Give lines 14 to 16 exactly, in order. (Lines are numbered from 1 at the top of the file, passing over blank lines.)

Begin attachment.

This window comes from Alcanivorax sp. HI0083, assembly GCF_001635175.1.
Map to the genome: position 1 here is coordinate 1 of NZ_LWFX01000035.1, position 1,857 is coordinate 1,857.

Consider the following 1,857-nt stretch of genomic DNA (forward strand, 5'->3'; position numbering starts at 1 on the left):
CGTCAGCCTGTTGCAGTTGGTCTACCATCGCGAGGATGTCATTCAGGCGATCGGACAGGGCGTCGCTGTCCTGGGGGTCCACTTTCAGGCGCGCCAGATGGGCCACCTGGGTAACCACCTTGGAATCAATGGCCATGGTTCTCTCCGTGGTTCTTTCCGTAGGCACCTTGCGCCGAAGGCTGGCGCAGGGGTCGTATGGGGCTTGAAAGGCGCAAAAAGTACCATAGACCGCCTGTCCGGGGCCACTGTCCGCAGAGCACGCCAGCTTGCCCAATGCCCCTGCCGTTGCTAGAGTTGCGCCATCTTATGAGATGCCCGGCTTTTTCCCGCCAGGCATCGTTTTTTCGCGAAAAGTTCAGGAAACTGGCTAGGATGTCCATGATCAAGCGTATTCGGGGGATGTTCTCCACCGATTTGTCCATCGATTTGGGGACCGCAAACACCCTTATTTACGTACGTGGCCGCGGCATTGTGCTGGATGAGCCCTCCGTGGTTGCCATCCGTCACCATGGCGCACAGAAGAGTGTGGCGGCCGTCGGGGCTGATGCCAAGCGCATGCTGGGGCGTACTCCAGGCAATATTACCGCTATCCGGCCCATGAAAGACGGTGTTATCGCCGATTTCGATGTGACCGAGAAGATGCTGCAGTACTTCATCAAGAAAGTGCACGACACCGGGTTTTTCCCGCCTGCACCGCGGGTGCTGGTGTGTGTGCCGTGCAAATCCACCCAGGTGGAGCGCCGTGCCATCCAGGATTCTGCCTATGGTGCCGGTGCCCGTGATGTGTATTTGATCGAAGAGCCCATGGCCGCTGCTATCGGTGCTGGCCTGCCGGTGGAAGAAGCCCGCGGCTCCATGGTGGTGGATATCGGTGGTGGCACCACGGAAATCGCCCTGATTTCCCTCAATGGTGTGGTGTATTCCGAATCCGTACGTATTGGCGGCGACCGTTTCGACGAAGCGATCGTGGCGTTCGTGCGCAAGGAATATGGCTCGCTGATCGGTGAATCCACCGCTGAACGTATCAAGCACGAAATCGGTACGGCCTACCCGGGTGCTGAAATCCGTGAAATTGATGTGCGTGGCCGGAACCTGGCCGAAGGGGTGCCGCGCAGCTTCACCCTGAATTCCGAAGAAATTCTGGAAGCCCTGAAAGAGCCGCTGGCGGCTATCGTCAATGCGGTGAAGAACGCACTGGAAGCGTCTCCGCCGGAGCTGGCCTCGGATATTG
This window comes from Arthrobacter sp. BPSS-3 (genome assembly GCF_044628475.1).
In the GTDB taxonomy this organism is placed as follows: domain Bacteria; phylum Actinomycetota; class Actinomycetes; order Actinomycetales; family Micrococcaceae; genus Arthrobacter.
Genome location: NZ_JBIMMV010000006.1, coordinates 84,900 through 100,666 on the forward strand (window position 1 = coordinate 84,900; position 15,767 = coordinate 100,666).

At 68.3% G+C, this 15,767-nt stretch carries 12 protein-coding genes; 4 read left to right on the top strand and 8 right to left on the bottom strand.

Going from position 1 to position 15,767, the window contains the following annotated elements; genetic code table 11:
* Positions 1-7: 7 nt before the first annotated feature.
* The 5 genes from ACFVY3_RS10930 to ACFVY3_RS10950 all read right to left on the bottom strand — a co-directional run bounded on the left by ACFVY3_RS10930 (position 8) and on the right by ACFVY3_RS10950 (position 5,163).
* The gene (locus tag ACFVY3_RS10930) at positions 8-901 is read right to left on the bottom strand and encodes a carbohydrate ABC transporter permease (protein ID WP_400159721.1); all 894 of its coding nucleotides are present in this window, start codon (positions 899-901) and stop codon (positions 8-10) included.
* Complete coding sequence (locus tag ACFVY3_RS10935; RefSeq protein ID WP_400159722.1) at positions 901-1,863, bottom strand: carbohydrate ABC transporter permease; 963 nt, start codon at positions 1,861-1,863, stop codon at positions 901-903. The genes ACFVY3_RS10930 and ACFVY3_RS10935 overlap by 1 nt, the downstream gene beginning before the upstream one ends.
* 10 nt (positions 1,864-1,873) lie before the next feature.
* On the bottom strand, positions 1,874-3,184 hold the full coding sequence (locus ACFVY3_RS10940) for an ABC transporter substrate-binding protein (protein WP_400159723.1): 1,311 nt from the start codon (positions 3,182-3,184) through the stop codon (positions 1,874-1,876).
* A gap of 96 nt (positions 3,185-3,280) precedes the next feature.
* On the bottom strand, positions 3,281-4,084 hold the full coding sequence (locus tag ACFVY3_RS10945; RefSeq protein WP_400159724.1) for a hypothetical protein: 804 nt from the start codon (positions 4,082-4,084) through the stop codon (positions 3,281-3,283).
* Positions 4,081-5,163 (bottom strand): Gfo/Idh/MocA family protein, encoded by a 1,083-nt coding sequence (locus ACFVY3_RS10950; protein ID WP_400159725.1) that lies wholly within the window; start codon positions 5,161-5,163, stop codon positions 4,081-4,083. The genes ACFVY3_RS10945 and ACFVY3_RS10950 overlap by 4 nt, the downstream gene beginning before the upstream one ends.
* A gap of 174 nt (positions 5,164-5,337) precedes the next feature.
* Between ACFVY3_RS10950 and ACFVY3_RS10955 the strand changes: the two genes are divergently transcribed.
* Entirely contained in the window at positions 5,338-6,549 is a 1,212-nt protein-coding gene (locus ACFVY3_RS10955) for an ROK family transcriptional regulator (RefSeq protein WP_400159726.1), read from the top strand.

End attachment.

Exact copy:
* 10 nt (positions 1,864-1,873) lie before the next feature.
* On the bottom strand, positions 1,874-3,184 hold the full coding sequence (locus ACFVY3_RS10940) for an ABC transporter substrate-binding protein (protein WP_400159723.1): 1,311 nt from the start codon (positions 3,182-3,184) through the stop codon (positions 1,874-1,876).
* A gap of 96 nt (positions 3,185-3,280) precedes the next feature.